Earlier in the day someone apparently hauled more PA equipment to bolster O’Leaver’s modest system. Speaker stacks were balanced on either side of the the club’s staging area. I was told 100 tickets were sold for this show, but the crowd was probably two-thirds that size — I’ve seen it more crowded in there at Digital Leather shows. With the tables taken out, there was plenty of room up and around the band. Sweet seemed to like the proximity to his fans. “I’m used to looking down on you.” Not last night.

Tommy Keene at O'Leaver's, July 30, 2014.

Tommy Keene at O’Leaver’s, July 30, 2014.

Before he kicked into his set, The Lupines warmed up the crowd with a fractured set of Nebraska-style garage rock that I’m sure startled some of the oldsters there to see Sweet. A badly shorting cable marred the set’s opening song, but after some fiddling around the crew got it fixed and the good times rolled.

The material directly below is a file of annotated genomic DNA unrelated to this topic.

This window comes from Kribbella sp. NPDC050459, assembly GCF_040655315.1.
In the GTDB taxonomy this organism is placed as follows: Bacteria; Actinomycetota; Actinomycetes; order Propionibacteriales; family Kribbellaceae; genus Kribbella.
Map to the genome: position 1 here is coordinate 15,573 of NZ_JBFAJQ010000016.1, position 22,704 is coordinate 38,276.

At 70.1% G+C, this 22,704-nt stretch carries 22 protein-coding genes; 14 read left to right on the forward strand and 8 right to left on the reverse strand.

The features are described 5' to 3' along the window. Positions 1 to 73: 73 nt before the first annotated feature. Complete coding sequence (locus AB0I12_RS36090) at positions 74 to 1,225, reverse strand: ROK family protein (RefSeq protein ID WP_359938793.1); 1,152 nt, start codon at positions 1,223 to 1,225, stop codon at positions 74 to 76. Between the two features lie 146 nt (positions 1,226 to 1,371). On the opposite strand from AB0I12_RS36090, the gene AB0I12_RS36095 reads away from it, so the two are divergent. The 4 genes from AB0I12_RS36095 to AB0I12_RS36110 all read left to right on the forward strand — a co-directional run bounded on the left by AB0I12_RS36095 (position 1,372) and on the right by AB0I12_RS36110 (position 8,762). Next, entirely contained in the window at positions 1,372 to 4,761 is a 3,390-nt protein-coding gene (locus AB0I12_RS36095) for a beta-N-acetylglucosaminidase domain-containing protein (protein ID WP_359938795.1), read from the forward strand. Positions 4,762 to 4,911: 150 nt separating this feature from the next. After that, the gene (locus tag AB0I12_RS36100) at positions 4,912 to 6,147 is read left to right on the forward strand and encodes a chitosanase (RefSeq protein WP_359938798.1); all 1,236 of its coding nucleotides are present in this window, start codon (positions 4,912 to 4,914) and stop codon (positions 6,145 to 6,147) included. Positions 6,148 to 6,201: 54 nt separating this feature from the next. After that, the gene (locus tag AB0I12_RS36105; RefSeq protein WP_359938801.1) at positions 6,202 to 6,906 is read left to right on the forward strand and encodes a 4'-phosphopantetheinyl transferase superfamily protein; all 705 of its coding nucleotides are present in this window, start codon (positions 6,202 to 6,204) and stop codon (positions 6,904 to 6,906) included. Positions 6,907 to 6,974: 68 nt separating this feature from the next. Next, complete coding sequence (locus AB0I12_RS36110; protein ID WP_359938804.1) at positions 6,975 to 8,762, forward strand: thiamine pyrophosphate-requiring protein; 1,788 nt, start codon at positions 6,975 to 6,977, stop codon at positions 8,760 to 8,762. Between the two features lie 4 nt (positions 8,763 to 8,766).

Next up was surprise “special guest” Tommy Keene, an East Coast-based singer songwriter who Replacecments fans may remember for having played guitar with a touring Paul Westerberg in the late ’90s. I remember him from his handful of solo albums released on Matador earlier in that same decade. Keene was always a first-rate songwriter who despite a sizable push by Cosloy and Co. never took off as everyone had hoped.

With a 12-string and later an electric guitar, Keene played a selection of tunes from his career, closing out the set backed by the band that would back Sweet. And what a band it was. Consisting of two members of Velvet Crush, bassist Paul Chastain and drummer Ric Menck, they were joined by guitar-slinger Dennis Taylor who shared grinding leads with Sweet all evening.